Skip to main content

Posts

Showing posts from June, 2014

We're the laughing stock of the intelligence community!

The Living Daylights (1987)
There is a fairly vocal body of opinion that regards Timothy Dalton as the zenith of 007s. He was the Bond who got back to the basics – or, even, found those basics – of what Ian Fleming’s character was all about, discarding the silliness that infected later Sean Connerys and most of the Roger Moores. This was a Bond who took being James Bond seriously, and would never, ever, be seen with a duck on his head or donning clown make-up. I have some sympathy with the desire to see an iconic character resemble his original devising; I'm as prone to reacting that way with certain books or properties. But I’m not an aficionado of Fleming’s novels, so my allegiances extend only as far as whatever makes an entertaining Bond movie. And on that score, unfortunately, I find Dalton a bit of a washout. The Living Daylights isn’t a bad Bond movie – it’s one of the better ‘80s entries – but its lead actor never seems very comfortable. Ironically, he would probably have ma…

We have nothing left to sell. And we can't afford to buy anything.

Promised Land (2012)
(SPOILERS) Matt Damon’s would-be directorial debut finished up helmed by old pal Gus Van Sant. Scheduling conflicts got the better of the man who was Bourne. It’s easy to see why Damon wanted in; he co-wrote the script with co-star John Krasinski, and this is the kind of socially conscious fare Matt and buddy George Clooney have a yen for. Politically alert entertainments that raise issues and provoke the audience, however gently. Both have in mind the cinema of the ‘70s, but ultimately Promised Land is just to damn nice and well meaning to get under the skin. Like it’s lead actor, then. It takes a subject the public are fairly unequivocally adversarial towards, the fracking industry – certainly to the extent that few have any illusions over its environmental side effects – and manages to divest itself of a position; of any semblance of anger or righteousness. The movie comes from such an “understand all sides’ place (including that of big business) that in the end …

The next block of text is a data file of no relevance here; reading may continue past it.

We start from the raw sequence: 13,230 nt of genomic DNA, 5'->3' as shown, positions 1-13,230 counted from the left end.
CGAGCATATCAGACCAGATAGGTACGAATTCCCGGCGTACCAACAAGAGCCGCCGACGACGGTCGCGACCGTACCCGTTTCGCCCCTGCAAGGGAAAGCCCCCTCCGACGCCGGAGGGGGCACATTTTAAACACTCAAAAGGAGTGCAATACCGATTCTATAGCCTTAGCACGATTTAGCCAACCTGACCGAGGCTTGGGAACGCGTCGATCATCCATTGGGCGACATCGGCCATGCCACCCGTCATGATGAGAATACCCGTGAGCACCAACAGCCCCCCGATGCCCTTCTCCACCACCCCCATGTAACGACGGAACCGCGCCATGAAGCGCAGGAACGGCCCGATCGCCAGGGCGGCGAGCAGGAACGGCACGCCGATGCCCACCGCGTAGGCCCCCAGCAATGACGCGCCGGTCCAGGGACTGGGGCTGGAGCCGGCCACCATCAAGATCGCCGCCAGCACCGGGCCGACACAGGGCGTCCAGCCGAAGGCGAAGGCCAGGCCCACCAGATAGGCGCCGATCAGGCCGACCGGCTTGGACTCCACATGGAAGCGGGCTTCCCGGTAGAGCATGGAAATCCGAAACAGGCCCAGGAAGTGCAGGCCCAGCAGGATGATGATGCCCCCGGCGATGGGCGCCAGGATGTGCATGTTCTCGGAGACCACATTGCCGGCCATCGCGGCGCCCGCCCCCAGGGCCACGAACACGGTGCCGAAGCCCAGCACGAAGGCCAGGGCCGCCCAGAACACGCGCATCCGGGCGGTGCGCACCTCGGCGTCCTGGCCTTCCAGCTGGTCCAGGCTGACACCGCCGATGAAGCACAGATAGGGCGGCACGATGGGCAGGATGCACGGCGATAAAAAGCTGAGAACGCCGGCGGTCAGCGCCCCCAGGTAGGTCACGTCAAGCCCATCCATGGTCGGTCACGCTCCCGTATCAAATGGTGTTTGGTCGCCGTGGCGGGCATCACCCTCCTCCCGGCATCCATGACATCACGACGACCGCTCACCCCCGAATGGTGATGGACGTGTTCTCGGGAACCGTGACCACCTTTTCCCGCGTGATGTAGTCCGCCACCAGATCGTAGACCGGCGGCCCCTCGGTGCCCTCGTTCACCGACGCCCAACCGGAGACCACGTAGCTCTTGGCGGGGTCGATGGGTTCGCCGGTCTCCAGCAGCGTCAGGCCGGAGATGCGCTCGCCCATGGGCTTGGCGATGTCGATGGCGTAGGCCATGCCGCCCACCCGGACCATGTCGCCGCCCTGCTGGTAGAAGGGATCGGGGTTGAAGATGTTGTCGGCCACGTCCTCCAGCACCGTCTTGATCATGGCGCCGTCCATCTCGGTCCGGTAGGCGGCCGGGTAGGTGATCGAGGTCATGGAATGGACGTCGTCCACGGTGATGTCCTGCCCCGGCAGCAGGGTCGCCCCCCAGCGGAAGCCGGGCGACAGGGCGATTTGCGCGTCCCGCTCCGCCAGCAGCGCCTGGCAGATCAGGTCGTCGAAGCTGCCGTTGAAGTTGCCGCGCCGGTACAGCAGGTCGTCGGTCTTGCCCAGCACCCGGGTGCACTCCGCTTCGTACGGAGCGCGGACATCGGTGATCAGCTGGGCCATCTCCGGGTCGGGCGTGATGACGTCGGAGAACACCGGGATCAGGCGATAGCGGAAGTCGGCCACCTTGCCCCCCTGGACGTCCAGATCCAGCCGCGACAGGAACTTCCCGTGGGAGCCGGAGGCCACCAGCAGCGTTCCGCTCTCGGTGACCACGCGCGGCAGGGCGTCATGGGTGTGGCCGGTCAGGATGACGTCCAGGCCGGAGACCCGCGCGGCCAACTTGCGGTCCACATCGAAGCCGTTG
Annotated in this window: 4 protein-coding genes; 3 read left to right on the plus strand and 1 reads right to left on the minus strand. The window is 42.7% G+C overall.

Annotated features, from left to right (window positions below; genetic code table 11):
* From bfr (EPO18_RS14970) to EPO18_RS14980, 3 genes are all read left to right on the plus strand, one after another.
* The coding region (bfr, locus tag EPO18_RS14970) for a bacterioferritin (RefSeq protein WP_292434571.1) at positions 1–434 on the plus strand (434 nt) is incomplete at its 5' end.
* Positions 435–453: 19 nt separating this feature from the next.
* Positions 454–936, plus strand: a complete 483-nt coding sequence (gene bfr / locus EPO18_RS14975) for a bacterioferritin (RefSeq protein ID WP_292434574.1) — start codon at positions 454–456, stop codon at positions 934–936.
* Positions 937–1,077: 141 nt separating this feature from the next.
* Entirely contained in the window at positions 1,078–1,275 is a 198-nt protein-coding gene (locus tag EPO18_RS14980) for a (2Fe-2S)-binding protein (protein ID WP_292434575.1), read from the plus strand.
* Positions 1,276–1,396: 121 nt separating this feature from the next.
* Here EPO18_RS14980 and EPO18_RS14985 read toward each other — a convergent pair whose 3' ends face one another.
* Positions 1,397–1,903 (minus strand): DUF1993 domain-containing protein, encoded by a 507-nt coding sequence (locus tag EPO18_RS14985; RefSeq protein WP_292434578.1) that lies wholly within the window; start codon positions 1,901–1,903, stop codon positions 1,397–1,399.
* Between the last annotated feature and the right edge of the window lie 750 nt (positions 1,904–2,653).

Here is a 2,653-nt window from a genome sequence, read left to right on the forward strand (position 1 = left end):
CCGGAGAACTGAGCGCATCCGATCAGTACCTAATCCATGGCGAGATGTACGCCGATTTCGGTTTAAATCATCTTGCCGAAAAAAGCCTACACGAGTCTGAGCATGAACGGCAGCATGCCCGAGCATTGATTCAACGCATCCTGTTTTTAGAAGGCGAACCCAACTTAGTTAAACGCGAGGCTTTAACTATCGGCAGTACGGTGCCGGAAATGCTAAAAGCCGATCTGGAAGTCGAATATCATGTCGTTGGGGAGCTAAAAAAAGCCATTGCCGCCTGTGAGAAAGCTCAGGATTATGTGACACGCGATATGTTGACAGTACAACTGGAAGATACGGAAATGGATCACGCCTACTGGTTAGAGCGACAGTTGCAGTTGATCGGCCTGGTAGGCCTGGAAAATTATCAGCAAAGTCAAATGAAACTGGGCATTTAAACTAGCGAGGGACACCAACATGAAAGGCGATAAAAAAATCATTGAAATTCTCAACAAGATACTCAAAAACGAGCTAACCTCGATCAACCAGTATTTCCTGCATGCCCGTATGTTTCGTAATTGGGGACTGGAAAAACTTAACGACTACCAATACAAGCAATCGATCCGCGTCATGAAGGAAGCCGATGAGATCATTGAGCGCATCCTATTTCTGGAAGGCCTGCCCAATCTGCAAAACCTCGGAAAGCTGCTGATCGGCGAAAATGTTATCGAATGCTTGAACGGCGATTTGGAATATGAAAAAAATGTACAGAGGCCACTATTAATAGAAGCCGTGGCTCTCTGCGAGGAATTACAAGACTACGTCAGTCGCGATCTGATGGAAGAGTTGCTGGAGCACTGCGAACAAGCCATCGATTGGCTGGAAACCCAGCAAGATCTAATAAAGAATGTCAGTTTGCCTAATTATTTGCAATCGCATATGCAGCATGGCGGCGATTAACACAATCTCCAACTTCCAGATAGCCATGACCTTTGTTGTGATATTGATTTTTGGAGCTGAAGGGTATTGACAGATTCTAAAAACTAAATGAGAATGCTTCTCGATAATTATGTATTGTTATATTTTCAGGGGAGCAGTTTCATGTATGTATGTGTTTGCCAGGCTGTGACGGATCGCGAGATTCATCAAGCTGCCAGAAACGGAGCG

I'm stuck in a motel room!

Oldboy (2013)
(SPOILERS) I’m not averse to remakes so long someone has a good reason for going there. Generally, I wouldn’t regard “It was in a foreign language” as a valid motive. Just occasionally however, even a straight retelling can provide the lazy distraction of a different-but-the-same iteration, although one invariably ends up reaching the same conclusion; why did they bother? Most of non-English language films picked by Hollywood for a remake fail at the box office, and yet the lesson is never learned. If there’s a whiff of a name property, even from a somewhat insular bean counter standpoint, something with any chance of audience recognition, that’s enough. I seem to be in the minority with regard to the original Oldboy, as it didn’t do very much for me. Some bravura sequences and a compelling premise aside, I was became increasingly disenchanted as it became progressively more ridiculous and hysterical (and not as in funny) during the final act. It doesn’t surprise it took t…